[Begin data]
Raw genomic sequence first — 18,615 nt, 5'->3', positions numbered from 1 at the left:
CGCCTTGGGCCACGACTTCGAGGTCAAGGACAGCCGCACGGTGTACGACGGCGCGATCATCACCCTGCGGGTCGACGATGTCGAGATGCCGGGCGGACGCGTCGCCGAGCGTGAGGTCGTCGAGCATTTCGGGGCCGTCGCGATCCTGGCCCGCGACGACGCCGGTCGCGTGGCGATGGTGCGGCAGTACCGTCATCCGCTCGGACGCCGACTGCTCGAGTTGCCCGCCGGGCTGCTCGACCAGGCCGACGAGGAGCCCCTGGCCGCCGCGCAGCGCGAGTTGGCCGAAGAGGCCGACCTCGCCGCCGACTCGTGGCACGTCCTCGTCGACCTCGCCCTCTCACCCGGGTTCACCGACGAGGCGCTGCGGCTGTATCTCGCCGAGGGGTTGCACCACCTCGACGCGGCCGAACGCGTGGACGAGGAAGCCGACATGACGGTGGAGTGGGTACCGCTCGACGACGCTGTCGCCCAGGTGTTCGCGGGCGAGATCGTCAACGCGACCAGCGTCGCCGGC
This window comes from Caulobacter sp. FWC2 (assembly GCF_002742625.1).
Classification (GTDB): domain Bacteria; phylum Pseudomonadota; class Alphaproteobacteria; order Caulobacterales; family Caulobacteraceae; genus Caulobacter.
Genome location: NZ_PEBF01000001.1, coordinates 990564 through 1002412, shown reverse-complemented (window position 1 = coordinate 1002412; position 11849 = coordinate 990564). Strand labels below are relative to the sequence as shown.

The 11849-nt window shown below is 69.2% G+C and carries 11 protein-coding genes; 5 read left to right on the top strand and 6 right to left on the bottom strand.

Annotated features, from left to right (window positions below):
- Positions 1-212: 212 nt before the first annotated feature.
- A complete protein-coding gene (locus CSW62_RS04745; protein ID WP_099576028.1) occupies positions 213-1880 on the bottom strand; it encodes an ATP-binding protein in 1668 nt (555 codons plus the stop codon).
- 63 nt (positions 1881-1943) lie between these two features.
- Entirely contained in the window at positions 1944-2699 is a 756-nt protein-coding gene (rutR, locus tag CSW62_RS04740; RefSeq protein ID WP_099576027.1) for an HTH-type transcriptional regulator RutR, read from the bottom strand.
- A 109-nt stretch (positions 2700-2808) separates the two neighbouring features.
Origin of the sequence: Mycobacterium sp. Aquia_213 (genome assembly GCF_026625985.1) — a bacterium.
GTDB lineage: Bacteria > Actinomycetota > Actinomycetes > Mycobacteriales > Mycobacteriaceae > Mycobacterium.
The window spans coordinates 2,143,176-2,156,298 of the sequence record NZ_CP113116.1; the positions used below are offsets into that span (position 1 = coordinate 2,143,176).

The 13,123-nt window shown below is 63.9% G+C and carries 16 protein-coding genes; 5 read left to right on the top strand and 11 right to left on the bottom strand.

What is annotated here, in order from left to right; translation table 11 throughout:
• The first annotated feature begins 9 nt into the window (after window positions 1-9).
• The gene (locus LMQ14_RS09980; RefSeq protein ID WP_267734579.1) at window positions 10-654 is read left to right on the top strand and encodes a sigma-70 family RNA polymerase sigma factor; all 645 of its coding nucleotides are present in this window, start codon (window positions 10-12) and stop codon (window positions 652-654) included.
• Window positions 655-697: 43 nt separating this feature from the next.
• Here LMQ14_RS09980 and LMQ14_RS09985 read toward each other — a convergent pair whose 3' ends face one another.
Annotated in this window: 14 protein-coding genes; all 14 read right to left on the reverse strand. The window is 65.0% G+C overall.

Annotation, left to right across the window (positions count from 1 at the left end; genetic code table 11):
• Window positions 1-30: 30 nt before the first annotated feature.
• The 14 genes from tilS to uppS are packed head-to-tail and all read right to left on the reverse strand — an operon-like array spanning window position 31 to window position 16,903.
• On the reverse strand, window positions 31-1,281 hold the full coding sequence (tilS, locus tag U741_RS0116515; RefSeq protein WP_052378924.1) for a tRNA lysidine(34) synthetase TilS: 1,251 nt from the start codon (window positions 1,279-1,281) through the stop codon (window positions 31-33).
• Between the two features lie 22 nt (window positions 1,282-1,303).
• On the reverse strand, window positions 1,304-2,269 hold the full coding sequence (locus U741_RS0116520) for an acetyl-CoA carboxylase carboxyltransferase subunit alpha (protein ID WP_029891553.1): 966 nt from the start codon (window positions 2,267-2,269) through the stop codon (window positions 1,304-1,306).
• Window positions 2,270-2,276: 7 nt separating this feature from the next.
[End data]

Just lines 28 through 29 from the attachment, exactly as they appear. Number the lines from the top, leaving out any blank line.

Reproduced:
• On the reverse strand, window positions 1,304-2,269 hold the full coding sequence (locus U741_RS0116520) for an acetyl-CoA carboxylase carboxyltransferase subunit alpha (protein ID WP_029891553.1): 966 nt from the start codon (window positions 2,267-2,269) through the stop codon (window positions 1,304-1,306).
• Window positions 2,270-2,276: 7 nt separating this feature from the next.